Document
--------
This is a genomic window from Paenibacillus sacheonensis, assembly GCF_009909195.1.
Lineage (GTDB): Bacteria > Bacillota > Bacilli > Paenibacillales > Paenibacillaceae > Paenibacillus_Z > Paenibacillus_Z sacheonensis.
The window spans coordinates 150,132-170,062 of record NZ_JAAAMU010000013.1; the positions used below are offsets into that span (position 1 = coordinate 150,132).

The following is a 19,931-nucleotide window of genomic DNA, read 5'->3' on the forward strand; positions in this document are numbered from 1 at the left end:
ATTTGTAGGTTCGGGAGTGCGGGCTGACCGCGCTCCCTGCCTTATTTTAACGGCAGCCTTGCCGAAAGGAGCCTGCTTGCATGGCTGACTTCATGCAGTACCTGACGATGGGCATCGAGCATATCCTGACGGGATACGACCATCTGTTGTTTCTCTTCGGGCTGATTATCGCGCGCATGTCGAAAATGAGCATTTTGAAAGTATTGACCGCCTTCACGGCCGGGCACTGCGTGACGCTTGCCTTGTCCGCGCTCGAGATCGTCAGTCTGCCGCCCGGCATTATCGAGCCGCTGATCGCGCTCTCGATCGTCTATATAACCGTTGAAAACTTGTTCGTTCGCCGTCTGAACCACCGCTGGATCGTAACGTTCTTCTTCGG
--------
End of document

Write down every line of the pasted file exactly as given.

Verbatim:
This is a genomic window from Paenibacillus sacheonensis, assembly GCF_009909195.1.
Lineage (GTDB): Bacteria > Bacillota > Bacilli > Paenibacillales > Paenibacillaceae > Paenibacillus_Z > Paenibacillus_Z sacheonensis.
The window spans coordinates 150,132-170,062 of record NZ_JAAAMU010000013.1; the positions used below are offsets into that span (position 1 = coordinate 150,132).

The following is a 19,931-nucleotide window of genomic DNA, read 5'->3' on the forward strand; positions in this document are numbered from 1 at the left end:
ATTTGTAGGTTCGGGAGTGCGGGCTGACCGCGCTCCCTGCCTTATTTTAACGGCAGCCTTGCCGAAAGGAGCCTGCTTGCATGGCTGACTTCATGCAGTACCTGACGATGGGCATCGAGCATATCCTGACGGGATACGACCATCTGTTGTTTCTCTTCGGGCTGATTATCGCGCGCATGTCGAAAATGAGCATTTTGAAAGTATTGACCGCCTTCACGGCCGGGCACTGCGTGACGCTTGCCTTGTCCGCGCTCGAGATCGTCAGTCTGCCGCCCGGCATTATCGAGCCGCTGATCGCGCTCTCGATCGTCTATATAACCGTTGAAAACTTGTTCGTTCGCCGTCTGAACCACCGCTGGATCGTAACGTTCTTCTTCGG